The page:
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Winter Wonderland

SPORTS
December 18, 2009
IT LOOKED LIKE a perfect plan. Spend tomorrow finishing your holiday shopping. Then, Sunday, you can hit the Linc parking lots early, do some hearty tailgating, then amble without guilt to your seat and enjoy the soaring, high-scoring, Eagles and DeSean "Long-Gone" Jackson putting on another show in space. Well, into every perfect last weekend to shop a few snowflakes must fall - or a few hundred trillion. The Philadelphia region and most of the Middle Atlantic states are on the cusp of one of the biggest pre-Christmas storms in local weather history.
NEWS
January 19, 2008 | By SOLOMON JONES
"COLD ENOUGH for ya?" Most winters, when people ask me that question, I roll my eyes to indicate my level of misery. Sometimes, if I'm feeling dramatic, I might even shiver a little. Normally, the other person shivers, too. Then we each walk happily away after completing that strange winter ritual. In recent years, my attitude toward winter has changed. Perhaps it's because I was born in December - and I've finally begun to embrace my winter roots. Maybe it's because winters have been a bit warmer than they were when I was growing up. Or maybe winter isn't as bad as it's cracked up to be. Oh. sure, I understand why people hate winter.
NEWS
December 13, 2007 | Bonnie McMeans FOR THE INQUIRER
Few holiday traditions capture the magic of the Christmas season like walking or driving through a nighttime wonderland of trees adorned with twinkling lights in all shapes and colors. Perhaps this is one reason why a Longwood Gardens Christmas draws a quarter of a million visitors every year, and thousands of people drive through the winter wonderland light show at Herr Foods in Nottingham. At Longwood Gardens, 75 horticulturists and arborists spend 5,000 hours between Labor Day and Thanksgiving installing more than a half-million outdoor lights on 88 trees and 24 specialty displays.
NEWS
December 9, 2007 | By Ashwin Verghese INQUIRER STAFF WRITER
A window-design contest for art students will help give the Gallery at Market East its seasonal look this month. The contest, known as "Windows to a Winter Wonderland," features four seasonally themed window designs produced by students at the Art Institute of Philadelphia. Shoppers can vote on which design they think is best at the Gallery's visitor center or its Web site, www.galleryatmarketeast.com. A winner will be announced in late January. "We wanted to do something that would tie into the city's desire to make Center City a festive environment," Maureen Brady, marketing director for the Gallery, said yesterday.
ENTERTAINMENT
January 23, 2004 | By Edward J. Sozanski INQUIRER ART CRITIC
Kori Newkirk's installation at the Fabric Workshop and Museum enchanted me from the moment I entered it, not so much for its dense and enigmatic symbolism but for the way it generates a luminous atmosphere. Newkirk has transformed a sixth-floor gallery into an all-white winter wonderland that features, incongruously, a large (white) fiberglass shark. The installation combines that sculpture and several other shark images - one an encaustic wall inlay, another an ominous circle of dorsal fins rising from the floor - with references to winter.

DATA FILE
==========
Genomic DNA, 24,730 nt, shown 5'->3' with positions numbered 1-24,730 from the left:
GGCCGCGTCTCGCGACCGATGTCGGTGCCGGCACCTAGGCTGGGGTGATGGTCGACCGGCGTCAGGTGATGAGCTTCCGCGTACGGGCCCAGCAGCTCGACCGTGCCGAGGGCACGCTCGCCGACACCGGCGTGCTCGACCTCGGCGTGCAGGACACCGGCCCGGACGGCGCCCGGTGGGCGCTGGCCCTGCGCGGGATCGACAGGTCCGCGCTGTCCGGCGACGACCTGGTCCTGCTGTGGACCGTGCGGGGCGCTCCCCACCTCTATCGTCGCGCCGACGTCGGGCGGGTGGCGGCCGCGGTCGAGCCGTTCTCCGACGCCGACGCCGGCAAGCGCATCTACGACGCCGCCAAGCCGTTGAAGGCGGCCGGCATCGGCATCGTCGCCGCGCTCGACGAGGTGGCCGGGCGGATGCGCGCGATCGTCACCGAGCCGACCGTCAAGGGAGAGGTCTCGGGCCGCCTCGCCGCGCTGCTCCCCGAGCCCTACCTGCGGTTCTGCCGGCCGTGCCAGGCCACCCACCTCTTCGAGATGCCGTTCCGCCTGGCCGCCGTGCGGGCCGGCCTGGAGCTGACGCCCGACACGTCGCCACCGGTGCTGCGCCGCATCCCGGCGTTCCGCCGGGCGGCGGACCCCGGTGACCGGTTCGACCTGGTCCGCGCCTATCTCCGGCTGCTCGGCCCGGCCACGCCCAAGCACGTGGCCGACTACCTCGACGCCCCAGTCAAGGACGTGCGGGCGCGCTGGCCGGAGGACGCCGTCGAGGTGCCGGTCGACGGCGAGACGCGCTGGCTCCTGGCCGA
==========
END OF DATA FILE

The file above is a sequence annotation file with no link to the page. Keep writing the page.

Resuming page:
NEWS
February 20, 2003
WHOEVER wrote the song "Let it Snow, Let It Snow, Let It Snow" obviously didn't have 50 feet of driveway and 35 feet of sidewalk to shovel! Ugh! Rick Bauer, Bellmawr, N.J. First, SUVs and their owners are demonized by idiots who say they are supplying the terrorists with money for weapons. Then, with the blizzard, we heard the city put out a call to SUV owners to help nurses and doctors get to the hospitals. Isn't that ironic? Those same terrible, awful SUVs being called upon for help.
NEWS
February 16, 2003 | By Sam Wood INQUIRER STAFF WRITER
Enough, already. But snow this winter persists - with a major winter storm expected to hit late today. And this one will take some digging, with at least 8 and as many as 16 inches predicted. A little more than an inch of snow fell yesterday on the Philadelphia region. Forecasters at the National Weather Service say 8 to 12 beginning today. Accuweather predicts between 8 and 16. "From late Sunday into Monday it's going to be a mess," said Jim Eberwine, a Weather Service meteorologist based in Mount Holly.
NEWS
November 10, 2002 | INQUIRER SUBURBAN STAFF
Katy Winters would arrive at work early at the Philadelphia Zoo so she could sketch the animals and watch their interactions with zookeepers. She saw the gazelles "dancing," she recalled, and held two squalling baby bears. She would pet the velvety nose of a camel and stroke the neck of a big tortoise. "Nature is my source of inspiration," said Winters, 50, who moved from the zoo's graphic-arts department to a career as a freelance illustrator and etcher. Her detailed illustrations and etchings include wildlife, birds and botanicals - some inspired by the abundant blooms in her own garden.
NEWS
January 6, 2002 | By Kristen A. Graham INQUIRER SUBURBAN STAFF
Forty years ago, young physician Robert Maro plunked the first plastic Santa on the lawn of his corner rowhouse at 29th and Reed Streets in South Philadelphia. One move across the river and thousands of visitors later, he carefully removed a menagerie of almost 200 carolers, reindeer and snowmen from his sprawling yard in Cherry Hill for the final time yesterday. Maro's wonderland, for decades a regional institution, was given to more than 100 people who spent the 12th day of Christmas in line to collect his treasures.
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